Background: Peripheral neuropathy is a common dose-limiting side effect of chemotherapy. There are no clinically proven analgesics for the treatment of this condition. Drugs from different classes have been tested with mixed results. Identification of novel molecular targets for analgesic(s) is important. Antagonism of the α9α10 nicotinic acetylcholine receptor (nAChR) subtype (absent in brain) is thought to underlie analgesic efficacy of peptide α-conotoxins. We found novel nonpeptide small molecule analogs from a family of tetrakis-, tris-, and bis-azaaromatic quaternary ammonium salts (high potency with selectivity as antagonists at the α9α10 nAChRs) to produce dose-related analgesia in rat models of nerve injury-evoked neuropathy and persistent inflammatory pain. No tests were done in a model of neuropathy induced by drug administration (ie, chemotherapy).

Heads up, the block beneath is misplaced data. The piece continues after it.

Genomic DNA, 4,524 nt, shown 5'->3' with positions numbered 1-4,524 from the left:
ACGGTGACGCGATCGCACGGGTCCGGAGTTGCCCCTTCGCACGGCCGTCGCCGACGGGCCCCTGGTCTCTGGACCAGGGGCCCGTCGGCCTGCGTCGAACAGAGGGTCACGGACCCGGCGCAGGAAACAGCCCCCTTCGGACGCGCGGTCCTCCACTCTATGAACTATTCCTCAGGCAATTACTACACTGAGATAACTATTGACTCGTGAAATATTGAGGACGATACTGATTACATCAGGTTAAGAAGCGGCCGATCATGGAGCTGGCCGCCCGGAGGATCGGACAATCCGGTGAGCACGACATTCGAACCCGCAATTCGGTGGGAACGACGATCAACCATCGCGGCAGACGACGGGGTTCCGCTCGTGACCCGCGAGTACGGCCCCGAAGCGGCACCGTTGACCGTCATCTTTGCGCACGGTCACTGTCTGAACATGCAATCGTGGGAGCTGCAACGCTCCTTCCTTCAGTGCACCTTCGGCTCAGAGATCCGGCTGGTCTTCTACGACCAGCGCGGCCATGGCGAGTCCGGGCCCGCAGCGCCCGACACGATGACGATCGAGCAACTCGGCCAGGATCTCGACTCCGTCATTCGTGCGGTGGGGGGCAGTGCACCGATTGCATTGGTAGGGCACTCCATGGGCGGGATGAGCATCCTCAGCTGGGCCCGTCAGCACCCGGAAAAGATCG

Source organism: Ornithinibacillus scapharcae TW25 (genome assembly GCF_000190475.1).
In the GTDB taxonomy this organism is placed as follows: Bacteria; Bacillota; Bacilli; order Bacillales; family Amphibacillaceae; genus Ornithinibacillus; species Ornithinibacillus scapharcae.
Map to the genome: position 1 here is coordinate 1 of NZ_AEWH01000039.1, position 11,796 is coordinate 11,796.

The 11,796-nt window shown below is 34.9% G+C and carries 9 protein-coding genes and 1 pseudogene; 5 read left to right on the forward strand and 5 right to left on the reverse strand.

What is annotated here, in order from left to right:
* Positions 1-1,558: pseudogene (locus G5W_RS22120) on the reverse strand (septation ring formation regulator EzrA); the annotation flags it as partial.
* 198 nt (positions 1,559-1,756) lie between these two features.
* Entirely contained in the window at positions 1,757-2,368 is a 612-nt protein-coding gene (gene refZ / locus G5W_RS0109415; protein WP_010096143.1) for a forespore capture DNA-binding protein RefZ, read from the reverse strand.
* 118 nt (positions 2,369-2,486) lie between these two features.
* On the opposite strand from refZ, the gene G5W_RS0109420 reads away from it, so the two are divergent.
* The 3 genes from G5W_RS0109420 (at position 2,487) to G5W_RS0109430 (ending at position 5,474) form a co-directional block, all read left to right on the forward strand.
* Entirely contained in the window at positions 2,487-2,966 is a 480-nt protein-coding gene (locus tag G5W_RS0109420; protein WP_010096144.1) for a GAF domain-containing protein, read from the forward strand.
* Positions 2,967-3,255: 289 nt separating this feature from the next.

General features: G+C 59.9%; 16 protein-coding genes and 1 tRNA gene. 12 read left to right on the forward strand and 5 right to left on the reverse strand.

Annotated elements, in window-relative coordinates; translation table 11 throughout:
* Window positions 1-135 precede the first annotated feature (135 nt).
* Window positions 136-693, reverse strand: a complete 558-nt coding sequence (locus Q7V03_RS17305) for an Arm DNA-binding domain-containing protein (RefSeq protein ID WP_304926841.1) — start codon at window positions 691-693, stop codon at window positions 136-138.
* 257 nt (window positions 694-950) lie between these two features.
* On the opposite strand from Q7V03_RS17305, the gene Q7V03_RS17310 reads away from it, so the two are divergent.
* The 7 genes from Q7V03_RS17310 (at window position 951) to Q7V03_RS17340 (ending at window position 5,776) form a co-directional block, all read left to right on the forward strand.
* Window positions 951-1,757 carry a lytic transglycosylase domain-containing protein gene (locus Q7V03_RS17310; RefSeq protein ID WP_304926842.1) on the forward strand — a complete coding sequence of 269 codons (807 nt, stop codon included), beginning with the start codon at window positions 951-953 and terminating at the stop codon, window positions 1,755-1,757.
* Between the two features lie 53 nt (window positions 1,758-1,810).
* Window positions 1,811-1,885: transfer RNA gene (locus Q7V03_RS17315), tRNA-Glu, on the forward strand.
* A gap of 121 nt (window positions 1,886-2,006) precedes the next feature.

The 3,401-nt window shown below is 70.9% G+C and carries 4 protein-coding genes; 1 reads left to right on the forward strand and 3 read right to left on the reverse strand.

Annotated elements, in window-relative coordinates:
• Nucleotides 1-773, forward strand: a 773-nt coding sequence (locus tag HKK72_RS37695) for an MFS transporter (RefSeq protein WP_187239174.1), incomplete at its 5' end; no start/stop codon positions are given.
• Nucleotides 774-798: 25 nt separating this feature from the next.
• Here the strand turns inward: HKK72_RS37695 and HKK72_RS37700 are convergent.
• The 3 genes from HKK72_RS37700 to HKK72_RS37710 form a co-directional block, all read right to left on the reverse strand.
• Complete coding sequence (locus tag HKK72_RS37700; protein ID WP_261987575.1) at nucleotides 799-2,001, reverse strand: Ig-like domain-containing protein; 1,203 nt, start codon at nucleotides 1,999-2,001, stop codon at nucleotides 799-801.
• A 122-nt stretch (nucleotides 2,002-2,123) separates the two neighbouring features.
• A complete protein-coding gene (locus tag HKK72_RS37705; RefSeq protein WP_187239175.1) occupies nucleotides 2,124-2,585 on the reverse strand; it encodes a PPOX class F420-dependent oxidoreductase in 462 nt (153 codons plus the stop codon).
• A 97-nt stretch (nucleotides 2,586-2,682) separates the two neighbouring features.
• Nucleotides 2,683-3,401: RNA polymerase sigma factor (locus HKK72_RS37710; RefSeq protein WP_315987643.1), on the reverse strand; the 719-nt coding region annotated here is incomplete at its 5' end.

Methods: In this study, a lead bis-analog, ZZ1-61c, was characterized in a rat model of vincristine-evoked neuropathy. Male Sprague-Dawley rats were repeatedly dosed with the vinca-alkaloid, vincristine (100 μg/kg/day IP, days 1 to 5 and 8 to 12). ZZ1-61c (100 μg/kg/day IP) was given either along with or after completion of vincristine (commencing by day 15 when neuropathy was maximum). Responsiveness was assessed with von Frey hairs and the paw-pressure test. The effects of ZZ1-61c on motor function (rotarod) and muscle strength (grip test) were characterized in naïve rats.
Results: The development of neuropathy was demonstrated with repeated dosing of vincristine (pain hypersensitivity in response to mechanical stimulation). ZZ1-61c showed both preventive and restorative effects on this condition: (1) vincristine-evoked sensitivity to pressure was reduced by coadministration of ZZ1-61c; (2) established neuropathy was diminished by ZZ1-61c after cessation of chemotherapy. ZZ1-61c did not cause motor dysfunction (rotarod) or muscular weakness (the grip test).
Conclusions: This study suggests that ZZ1-61c, a novel compound with a unique mechanism of antagonistic action at the α9α10 nAChR, may be a potential drug candidate for prevention and attenuation of neuropathic pain resulting from chemotherapy. Such a strategy may provide effective treatment that circumvents toxicity of centrally acting agonists at nAChR.